Oh, I bet that sauerkraut of your mother's was something else: what a great memory!

  8. Beautiful word pictures, Friko! Absolutely wonderful.

    There are a few of us still pickling and canning (bottling.) We'll dig our potatoes in a few weeks. We didn't grow up with that way of life but chose it for ourselves -- back-to-the-land hippies is what they called us.

    Thanks for the amazing description of this lovely time of year.

  9. What a beautiful post, Friko. You almost make me look forward to the upcoming chill, and that's not easy because I'm a real summer person. You paint a beautiful picture with your words - of times passed, of times to come.. of the here and now.

  10. Your writing is so evocative. Reading this post makes me so much more aware of the scents (and sense) of autumn that I realize is slowly getting lost.

  11. There's a quiet urgency about autumn that beguiles the soul in spite of not needing to put up food for the long winter ahead. It's an urgency that encouraged my husband and I to go on a long tramp in the forest today.

    Your description of the spiders and the history behind the name Old Wives Summer is poetically written.

  12. The perfect description of an ideal autumn!
    I'll hug this to me as I pedal off this morning , through the rain .

  13. An interesting question, Friko. I believe we're poorer for total dependence on the state and big box stores for everything. Generations of children will never know the wonderful smell of preserves bubbling or pickles soaking in brine. I don't think they're better off for it.

  14. It's a tricky one, isn't it? My grandmother continued to bottle fruit and make jams until she was nearly 90. We all enjoyed the fruits of her labours but, she would say, 'old habits die hard'. In her day, these tasks were undertaken out of necessity. There was no other option, unless you were wealthy.

    I doubt that today's young people will feel any poorer for not having had the experience but, we who have known different times, will miss it on their behalf.

    As ever, a thoughtful and beautifully written post, Friko.

  15. Wonderful post that makes me want to go outside right now and pay attention. Thank you.
    I do think we have lost more in attaining our life of ease than we have gained. Seems too many have just gained obesity from lack of activity and the need for Prozac.
    I kind of wonder what our "grands" will be telling their "grands" about their lost way of life?

  16. A lovely post, Friko. Our autumn here in the Pacific Northwest has been less than idyllic. It has rained almost every day and the garden looks really bedraggled. But in a small way Jerry and I are trying to get back to basics. We are heating with wood from our own land, cut and split by Jerry. I should be doing something with the green tomatoes that will not ripen. But I just seem to be captured by the computer.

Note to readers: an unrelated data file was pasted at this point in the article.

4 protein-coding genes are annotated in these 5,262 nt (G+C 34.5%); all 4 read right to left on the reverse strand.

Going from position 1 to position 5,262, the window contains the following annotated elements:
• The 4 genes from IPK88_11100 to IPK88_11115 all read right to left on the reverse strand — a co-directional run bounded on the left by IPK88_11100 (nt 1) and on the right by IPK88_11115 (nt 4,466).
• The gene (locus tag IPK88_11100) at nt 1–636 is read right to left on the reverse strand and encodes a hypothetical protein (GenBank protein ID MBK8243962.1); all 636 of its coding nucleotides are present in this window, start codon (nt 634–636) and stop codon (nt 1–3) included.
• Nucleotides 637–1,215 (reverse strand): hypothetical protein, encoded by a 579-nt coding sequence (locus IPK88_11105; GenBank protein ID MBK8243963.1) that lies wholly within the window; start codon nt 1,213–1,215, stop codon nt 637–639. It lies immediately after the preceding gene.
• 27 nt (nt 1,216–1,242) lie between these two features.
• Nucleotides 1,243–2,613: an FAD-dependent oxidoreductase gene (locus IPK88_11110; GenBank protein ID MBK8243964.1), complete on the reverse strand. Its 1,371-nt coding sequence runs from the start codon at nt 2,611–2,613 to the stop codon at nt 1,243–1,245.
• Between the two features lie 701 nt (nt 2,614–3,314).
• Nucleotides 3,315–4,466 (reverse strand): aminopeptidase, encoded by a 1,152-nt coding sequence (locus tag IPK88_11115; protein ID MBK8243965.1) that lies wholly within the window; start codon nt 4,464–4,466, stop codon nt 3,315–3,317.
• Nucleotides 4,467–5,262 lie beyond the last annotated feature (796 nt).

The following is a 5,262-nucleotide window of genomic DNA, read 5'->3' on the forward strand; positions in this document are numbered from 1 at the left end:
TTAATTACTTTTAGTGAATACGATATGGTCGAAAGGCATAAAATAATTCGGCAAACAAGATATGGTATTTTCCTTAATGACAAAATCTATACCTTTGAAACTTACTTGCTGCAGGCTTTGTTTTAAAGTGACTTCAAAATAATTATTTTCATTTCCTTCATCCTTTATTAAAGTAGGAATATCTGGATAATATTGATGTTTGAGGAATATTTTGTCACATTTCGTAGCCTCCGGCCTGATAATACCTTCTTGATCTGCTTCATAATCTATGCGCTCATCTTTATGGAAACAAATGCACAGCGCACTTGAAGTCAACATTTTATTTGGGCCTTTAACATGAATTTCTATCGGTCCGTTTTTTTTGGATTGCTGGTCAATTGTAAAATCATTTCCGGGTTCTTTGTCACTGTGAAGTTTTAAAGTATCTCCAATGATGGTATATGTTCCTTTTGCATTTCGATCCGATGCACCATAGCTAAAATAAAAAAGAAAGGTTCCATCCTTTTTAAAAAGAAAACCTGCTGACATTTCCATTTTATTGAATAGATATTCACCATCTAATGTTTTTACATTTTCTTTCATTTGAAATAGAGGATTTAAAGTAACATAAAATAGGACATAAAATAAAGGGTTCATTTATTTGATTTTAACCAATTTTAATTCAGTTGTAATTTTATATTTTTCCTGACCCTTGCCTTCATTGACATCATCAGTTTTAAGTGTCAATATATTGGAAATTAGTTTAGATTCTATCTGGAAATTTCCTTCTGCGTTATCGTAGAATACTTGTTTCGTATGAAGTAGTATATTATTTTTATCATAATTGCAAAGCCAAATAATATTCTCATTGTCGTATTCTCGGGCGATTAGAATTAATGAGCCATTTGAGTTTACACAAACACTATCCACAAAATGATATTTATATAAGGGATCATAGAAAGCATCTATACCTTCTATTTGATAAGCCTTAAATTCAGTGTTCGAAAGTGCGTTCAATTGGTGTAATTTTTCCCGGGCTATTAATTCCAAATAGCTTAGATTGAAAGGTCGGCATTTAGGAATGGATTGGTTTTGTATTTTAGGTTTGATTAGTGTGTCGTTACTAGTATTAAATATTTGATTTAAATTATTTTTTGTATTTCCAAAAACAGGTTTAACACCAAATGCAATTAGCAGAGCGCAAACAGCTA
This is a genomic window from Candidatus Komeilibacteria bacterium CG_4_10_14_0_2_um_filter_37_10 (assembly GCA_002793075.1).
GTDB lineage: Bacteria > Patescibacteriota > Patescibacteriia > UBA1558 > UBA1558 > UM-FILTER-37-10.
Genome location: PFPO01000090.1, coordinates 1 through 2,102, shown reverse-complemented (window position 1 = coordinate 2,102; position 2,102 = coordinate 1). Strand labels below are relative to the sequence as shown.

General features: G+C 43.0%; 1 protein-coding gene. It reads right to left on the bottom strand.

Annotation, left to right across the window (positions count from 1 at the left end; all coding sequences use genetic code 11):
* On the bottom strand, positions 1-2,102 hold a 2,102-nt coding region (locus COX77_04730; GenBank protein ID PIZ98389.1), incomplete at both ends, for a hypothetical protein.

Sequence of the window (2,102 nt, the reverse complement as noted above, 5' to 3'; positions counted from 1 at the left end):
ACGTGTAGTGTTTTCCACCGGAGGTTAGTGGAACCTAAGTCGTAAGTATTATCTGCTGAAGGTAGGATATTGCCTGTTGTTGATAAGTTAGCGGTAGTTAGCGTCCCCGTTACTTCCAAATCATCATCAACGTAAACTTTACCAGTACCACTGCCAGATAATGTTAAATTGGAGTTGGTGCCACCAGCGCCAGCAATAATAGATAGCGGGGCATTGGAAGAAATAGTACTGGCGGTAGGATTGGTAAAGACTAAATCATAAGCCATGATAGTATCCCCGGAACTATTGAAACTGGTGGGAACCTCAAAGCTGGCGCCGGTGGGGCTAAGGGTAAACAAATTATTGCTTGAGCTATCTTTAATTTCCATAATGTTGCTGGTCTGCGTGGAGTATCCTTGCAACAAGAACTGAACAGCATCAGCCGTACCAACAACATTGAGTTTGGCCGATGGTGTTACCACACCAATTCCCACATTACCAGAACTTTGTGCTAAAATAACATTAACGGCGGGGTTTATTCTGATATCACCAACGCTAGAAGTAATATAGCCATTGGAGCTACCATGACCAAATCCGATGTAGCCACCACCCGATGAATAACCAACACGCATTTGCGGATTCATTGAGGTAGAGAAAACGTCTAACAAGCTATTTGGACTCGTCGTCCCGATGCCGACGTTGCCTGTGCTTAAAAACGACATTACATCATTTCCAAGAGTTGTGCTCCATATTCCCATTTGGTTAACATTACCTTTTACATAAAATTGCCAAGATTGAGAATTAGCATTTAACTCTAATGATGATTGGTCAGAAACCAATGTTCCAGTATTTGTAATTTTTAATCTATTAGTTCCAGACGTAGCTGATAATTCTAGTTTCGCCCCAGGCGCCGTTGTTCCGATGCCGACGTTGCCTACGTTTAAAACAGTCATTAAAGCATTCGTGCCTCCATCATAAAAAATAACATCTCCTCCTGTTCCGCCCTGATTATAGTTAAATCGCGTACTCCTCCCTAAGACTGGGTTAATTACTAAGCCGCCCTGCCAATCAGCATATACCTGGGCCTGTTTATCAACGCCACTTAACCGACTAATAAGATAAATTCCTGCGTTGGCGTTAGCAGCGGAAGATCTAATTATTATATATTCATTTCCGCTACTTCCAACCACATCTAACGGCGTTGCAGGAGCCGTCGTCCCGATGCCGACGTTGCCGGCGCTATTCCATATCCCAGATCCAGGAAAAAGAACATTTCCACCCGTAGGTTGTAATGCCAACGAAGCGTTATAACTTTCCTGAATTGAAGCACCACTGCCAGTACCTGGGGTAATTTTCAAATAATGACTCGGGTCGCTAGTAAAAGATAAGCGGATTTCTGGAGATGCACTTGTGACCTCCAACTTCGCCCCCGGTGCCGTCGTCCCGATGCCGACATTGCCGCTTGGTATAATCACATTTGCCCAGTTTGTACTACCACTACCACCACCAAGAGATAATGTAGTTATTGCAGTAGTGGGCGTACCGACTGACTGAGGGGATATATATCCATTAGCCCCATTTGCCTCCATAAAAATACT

17. Everybody has said it already - what a beautiful piece of writing. You really make me feel privileged to be around to see autumn through your eyes. We are just back from walking the dog followed by coffee in the car - parked up 5mins from home, in total peace with waterfalls, mountains and heather and lovely sounds all around. A time to wonder and a time of joy. One of my friends is harvesting beetroot, so the pickling etc still goes on. Thank you again. Every Blessing

  18. I enjoyed this. I had none of that growing up. We were city folk.

  19. Thanks for visiting my blog and commenting. Love your pictures and the story! xx

  20. You have reinforced the preparations our house goes through each Fall...bringing wood to the front porch for fires to warm us. Gathering the last of the garden offerings and drying herbs for the coming winter - sometimes I take these for granted but your thoughtful words make me appreciate it all again.
    And we are headed home now - through the Yukon and everything is golden.

  21. Friko, this description of Old Wives Summer was so beautiful. I enjoy your descriptions of the landscape that surrounds you. When we lived in the Okanagan Valley in British Columbia we had so much abundant fruit and vegetables to process and store that it was exhausting work. Now as we farm in northern Alberta we have a huge garden and it keeps me busy blanching and freezing as we patiently wait for the rain to stop and the crops to dry before they can be harvested. It's been a very strange September this year. Enjoy the beautiful vistas you see at this time of the fall. It must be a special time.

  22. This sounds like how my mother-in-law described life in her country [in eastern Europe.] Not to be a pessimist, but I think life back then kept us more connected to the earth. We saw our food, and how it grew, and the work involved. Simpler times, in some ways, but so much richer in others. Lovely trip down memory lane, Friko! My own grandmother's back kitchen was also full of bins of flour and sugar and sides of bacon hanging from the rafters. The supermarket is dull by comparison!

  23. Nice to note that several of your
    followers are fellow Northwesterners.
    I like the German word for Indian
    Summer. I love your line:
    /They are at their very best when
    covered in a suspicion of dew
    in the light of a sunny early morning./
    That and the image of the webs
    hanging between and off fence
    posts and railings. Stirring and
    beautiful, you have found the poet's
    path to preparing us for the stab
    of ice chill and snow cover that
    lurks on the horizon, or just behind
    it. Indian Summer always fascinates
    me here in WA state. Our Fall
    colors do no match the New
    England blazes, but they do
    stir the blood, and make us
    break out the scarves; most of
    mine are cotton, and several
    shades of tartan red. You
    tours, your forays, hikes and
    gentle ramblings are something
    to savor, to seek out for each
    of us to shake off the doldrums
    of our own dominion.

  24. You've made me homesick for a kilner jar! LOL :)

  25. What a lovely post Friko and so evocative of your past Septembers. My mother was born in Paris and never did any canning, jamming or anything like that. It is I now who make jam out of our fig tree or other fruits from local farmers, kind of a reverse role in a way. I never knew that sauerkraut could be made at home – we usually went to an Alsacien restaurant in Paris – just like I would not think you could make coca cola at home. Did homemade sauerkraut taste different? More sour maybe?

    My reminiscences are more like long walks in the Montmorency forest in the fall with my dog. We are barely in the fall here, the weather is still very warm (95 F/35 C) but we usually can see leaves changing in October.